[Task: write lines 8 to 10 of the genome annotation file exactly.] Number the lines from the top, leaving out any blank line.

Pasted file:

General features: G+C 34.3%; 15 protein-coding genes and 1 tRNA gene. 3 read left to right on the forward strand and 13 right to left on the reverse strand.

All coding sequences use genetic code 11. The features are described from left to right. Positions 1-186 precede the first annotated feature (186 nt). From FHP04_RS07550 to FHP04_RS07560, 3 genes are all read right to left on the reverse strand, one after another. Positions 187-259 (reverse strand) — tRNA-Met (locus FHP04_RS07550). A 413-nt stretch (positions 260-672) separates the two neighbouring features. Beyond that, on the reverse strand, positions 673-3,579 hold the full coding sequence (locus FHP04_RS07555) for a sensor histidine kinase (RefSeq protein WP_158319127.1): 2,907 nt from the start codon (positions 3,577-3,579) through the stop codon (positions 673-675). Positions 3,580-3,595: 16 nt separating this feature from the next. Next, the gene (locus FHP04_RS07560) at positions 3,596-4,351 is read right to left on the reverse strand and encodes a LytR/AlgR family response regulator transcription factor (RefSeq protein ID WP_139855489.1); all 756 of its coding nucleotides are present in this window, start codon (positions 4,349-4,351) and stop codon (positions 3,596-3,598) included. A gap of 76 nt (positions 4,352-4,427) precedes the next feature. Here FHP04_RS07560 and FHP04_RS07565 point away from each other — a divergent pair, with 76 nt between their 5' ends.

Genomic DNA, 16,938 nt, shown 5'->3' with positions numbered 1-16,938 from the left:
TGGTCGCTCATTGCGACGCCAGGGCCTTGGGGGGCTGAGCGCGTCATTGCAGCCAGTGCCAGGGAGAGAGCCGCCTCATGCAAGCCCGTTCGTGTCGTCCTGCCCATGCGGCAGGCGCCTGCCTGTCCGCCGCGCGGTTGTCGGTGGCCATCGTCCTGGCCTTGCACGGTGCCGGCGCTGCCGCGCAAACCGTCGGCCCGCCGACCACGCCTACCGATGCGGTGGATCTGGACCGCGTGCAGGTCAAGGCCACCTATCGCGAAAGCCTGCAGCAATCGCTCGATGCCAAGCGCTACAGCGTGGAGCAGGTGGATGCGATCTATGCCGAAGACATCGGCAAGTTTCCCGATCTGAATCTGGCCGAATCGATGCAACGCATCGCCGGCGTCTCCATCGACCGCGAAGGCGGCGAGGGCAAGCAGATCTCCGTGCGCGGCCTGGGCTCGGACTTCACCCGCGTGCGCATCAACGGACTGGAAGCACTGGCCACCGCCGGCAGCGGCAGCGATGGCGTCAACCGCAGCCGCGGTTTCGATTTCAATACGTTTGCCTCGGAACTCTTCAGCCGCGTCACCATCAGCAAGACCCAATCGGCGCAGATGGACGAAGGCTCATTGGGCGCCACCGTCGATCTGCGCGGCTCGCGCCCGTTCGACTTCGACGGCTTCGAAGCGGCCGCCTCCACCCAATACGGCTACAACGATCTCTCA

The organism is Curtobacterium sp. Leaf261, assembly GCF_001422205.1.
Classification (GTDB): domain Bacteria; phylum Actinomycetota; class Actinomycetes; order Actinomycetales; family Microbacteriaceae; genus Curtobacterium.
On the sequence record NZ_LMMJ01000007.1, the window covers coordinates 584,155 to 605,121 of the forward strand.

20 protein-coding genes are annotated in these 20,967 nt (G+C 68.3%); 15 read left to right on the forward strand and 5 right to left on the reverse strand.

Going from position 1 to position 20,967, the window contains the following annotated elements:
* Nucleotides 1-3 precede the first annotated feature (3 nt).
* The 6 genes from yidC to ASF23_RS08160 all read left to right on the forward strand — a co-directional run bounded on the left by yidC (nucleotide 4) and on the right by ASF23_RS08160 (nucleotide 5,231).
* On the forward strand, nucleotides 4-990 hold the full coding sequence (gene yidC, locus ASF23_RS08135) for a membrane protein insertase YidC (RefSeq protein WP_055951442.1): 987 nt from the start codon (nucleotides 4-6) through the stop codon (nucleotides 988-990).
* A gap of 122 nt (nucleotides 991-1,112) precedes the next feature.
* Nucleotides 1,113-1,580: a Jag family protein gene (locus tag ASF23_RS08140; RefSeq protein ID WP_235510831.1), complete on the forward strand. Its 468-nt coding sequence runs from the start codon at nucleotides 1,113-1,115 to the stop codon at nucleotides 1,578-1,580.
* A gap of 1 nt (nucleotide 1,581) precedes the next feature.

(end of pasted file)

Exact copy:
20 protein-coding genes are annotated in these 20,967 nt (G+C 68.3%); 15 read left to right on the forward strand and 5 right to left on the reverse strand.

Going from position 1 to position 20,967, the window contains the following annotated elements:
* Nucleotides 1-3 precede the first annotated feature (3 nt).